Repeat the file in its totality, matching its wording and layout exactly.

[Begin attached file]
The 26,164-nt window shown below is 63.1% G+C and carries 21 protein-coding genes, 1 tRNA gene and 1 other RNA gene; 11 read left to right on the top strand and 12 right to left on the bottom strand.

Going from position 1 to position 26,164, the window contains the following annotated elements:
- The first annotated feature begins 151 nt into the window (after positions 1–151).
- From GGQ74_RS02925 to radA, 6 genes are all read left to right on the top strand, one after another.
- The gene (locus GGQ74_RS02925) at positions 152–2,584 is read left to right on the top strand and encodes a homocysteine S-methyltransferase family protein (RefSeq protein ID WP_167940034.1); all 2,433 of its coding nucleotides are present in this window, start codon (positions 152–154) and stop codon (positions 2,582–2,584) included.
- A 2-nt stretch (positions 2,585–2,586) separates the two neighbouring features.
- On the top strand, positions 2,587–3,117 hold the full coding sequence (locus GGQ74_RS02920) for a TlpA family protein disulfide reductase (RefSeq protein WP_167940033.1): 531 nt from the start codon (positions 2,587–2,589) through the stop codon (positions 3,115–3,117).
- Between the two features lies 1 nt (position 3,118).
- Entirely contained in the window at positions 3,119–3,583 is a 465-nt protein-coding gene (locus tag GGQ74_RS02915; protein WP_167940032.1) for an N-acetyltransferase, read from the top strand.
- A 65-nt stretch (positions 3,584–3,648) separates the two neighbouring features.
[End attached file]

The 26,164-nt window shown below is 63.1% G+C and carries 21 protein-coding genes, 1 tRNA gene and 1 other RNA gene; 11 read left to right on the top strand and 12 right to left on the bottom strand.

Going from position 1 to position 26,164, the window contains the following annotated elements:
- The first annotated feature begins 151 nt into the window (after positions 1–151).
- From GGQ74_RS02925 to radA, 6 genes are all read left to right on the top strand, one after another.
- The gene (locus GGQ74_RS02925) at positions 152–2,584 is read left to right on the top strand and encodes a homocysteine S-methyltransferase family protein (RefSeq protein ID WP_167940034.1); all 2,433 of its coding nucleotides are present in this window, start codon (positions 152–154) and stop codon (positions 2,582–2,584) included.
- A 2-nt stretch (positions 2,585–2,586) separates the two neighbouring features.
- On the top strand, positions 2,587–3,117 hold the full coding sequence (locus GGQ74_RS02920) for a TlpA family protein disulfide reductase (RefSeq protein WP_167940033.1): 531 nt from the start codon (positions 2,587–2,589) through the stop codon (positions 3,115–3,117).
- Between the two features lies 1 nt (position 3,118).
- Entirely contained in the window at positions 3,119–3,583 is a 465-nt protein-coding gene (locus tag GGQ74_RS02915; protein WP_167940032.1) for an N-acetyltransferase, read from the top strand.
- A 65-nt stretch (positions 3,584–3,648) separates the two neighbouring features.